Tour du Mont Blanc – Stages 10 & 11 Charamillon to Le Brevent via Refuge Flegere

The final two stages of the quite incredible Tour du Mont Blanc were the two shortest days I walked. I could have fitted them into one day but had deliberately left a buffer in case things hadn’t gone to plan on the trip. Thankfully they did, with near perfect weather and my body holding up, and the bonus was a night at Refuge Flegere, from which Mont Blanc could be clearly seen right across the valley.

I could see Mont Blanc from where I started the day, at the lovely Gîte d’Alpage Les Ecuries de la Charamillon, located slightly randomly half way up a ski field.

From here it was an easy walk downhill to Le Tour, and then through the woods, past these cool carvings, to Tre-le-Champ.

From here the hills returned, with around 1,250m of ascent today, a relatively light day, though still a fair amount in 4 & 1/2 hours of walking. The views gained though were well worth the effort, a huge panorama down the valley.

Aiguillette d’Argentiere is a distinctive rock formation, in an area popular with rock climbers.

A bit of easy climbing was required on the track, with a number of ladders to tackle.

The next surprise, which I appreciated more than the ladders, was the appearance of alpine lakes, fairly common in New Zealand, but I’d not really seen any on the Tour so far. These made up for it though, particularly the double lakes with Mont Blanc in the distance, stunning.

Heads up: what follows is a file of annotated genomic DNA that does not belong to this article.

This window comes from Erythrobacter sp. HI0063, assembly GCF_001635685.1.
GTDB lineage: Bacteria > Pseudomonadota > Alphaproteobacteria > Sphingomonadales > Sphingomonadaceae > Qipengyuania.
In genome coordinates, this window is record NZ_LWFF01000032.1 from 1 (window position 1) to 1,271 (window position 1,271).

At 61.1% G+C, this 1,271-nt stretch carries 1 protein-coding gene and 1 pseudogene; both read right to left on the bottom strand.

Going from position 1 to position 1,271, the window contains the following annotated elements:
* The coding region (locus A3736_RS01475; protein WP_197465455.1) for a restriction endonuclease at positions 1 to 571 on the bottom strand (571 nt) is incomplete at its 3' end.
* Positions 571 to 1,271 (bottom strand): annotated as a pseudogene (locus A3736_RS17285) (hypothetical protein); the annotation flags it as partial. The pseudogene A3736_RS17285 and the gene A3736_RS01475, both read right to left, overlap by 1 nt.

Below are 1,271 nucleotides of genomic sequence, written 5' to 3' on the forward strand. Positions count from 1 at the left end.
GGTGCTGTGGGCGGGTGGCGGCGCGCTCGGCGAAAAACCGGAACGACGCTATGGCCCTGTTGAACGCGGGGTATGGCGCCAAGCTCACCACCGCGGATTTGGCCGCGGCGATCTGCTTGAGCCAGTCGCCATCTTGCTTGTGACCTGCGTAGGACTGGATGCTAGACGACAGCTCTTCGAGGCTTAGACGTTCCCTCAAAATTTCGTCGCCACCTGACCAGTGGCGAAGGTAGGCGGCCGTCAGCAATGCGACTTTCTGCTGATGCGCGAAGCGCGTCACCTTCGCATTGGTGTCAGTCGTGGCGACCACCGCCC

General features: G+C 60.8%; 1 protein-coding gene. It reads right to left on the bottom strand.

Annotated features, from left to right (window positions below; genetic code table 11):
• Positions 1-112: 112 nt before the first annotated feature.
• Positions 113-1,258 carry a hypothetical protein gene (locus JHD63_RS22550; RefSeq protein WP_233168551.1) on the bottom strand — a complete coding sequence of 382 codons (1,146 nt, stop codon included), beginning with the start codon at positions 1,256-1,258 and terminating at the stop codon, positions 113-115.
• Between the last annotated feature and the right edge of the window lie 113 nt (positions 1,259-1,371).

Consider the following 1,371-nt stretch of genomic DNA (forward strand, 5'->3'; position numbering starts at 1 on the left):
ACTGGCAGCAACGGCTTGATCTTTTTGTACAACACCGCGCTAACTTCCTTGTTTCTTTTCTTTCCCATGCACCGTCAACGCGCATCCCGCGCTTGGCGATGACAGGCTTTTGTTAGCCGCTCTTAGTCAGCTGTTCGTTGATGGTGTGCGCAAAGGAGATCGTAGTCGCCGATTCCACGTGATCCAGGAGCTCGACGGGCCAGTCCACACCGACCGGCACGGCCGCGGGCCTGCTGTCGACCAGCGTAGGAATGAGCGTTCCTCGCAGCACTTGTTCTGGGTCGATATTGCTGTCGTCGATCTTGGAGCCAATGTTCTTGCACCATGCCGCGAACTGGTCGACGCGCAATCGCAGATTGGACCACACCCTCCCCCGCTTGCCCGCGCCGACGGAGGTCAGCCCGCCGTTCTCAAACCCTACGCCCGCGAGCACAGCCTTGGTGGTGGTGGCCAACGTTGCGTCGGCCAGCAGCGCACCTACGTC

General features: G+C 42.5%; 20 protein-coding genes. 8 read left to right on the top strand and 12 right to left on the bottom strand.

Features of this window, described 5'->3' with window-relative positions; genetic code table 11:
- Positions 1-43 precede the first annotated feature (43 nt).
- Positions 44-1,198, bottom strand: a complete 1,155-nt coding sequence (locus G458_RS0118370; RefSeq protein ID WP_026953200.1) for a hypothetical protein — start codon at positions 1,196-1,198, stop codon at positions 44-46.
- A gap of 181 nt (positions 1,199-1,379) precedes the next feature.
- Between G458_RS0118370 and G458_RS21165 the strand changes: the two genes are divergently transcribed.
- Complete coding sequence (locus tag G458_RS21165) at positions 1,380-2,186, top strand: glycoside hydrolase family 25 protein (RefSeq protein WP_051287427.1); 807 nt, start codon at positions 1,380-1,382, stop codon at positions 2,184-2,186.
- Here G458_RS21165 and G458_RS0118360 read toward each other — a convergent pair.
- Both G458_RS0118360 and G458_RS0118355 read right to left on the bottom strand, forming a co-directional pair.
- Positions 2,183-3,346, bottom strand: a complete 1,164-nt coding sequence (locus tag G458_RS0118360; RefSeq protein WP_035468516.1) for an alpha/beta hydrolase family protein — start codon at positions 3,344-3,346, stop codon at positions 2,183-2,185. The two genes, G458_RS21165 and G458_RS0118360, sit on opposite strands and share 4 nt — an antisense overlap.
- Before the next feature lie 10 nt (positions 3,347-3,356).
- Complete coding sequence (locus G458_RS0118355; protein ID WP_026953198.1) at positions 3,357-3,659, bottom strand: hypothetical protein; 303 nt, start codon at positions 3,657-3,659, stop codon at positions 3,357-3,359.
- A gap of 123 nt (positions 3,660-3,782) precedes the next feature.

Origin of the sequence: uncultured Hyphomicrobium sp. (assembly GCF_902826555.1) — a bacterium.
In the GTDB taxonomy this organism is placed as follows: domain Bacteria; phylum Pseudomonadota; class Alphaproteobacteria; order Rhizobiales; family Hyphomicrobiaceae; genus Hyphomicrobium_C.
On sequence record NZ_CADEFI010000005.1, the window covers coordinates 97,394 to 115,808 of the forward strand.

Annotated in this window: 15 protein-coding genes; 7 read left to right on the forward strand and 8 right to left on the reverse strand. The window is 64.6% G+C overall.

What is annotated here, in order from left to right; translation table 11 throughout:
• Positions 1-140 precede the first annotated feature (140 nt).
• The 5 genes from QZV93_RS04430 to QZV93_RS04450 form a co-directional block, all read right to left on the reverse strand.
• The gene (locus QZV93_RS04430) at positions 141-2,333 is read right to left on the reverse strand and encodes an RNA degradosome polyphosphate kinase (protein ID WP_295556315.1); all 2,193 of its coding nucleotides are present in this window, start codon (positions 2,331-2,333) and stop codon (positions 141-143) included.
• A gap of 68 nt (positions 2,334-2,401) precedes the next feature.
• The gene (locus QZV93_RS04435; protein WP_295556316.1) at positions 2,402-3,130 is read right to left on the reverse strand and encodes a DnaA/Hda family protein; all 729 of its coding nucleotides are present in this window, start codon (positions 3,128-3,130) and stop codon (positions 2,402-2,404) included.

I’d planned on having lunch at Refuge Lac Blanc but annoyingly it was shut (licensing issues apparently), so I took a quick look at this more unusual lake before heading back downhill toward Flegere.

Here there is a cable car station, cafe and restaurant, below which is the historic feeling (lots of wood, felt a bit of a fire hazard) Refuge Flegere, home for the night at 1,875m.

The next day I had my final climb up to the 2,526m Le Brevent for final epic views of Mont Blanc and the surrounding Alps.

The start was great heading along a relatively flat track to Plan Praz, with valley views as the sun rose over the mountains.

From there it got significantly harder with a ~650m climb, up to the Col, then Le Brevent itself, including a steep section with ladders.

I was quite disappointed after this effort to come out at the top to find a road to Le Brevent from Plan Praz…

And while the views from Le Brevent were impressive, they weren’t anything new to what I’d already seen on the Tour. There is a cable car station there but it wasn’t working so I headed down the road to Plan Praz at 2,000m, where there was a working cable car to return me to Chamonix after eight days on the Tour.

The official track continues steeply down from Le Brevent around 1,500m to Les Houches, described by the Tour guidebook as one of the steepest and most tiring descents of the whole Tour. After walking 167km without injury or using any mode of transport other than my legs I thought I’d treat myself to a cable car ride and an intact pairs of knees and ankles.

One of the more unusual sights from the TMB, a couple of people on top of the Le Brevent cable car, presumably maintenance workers with a good sense for heights!

To end with Mont Blanc bathed in sunrise the following morning from my accommodation in Chamonix before heading home.

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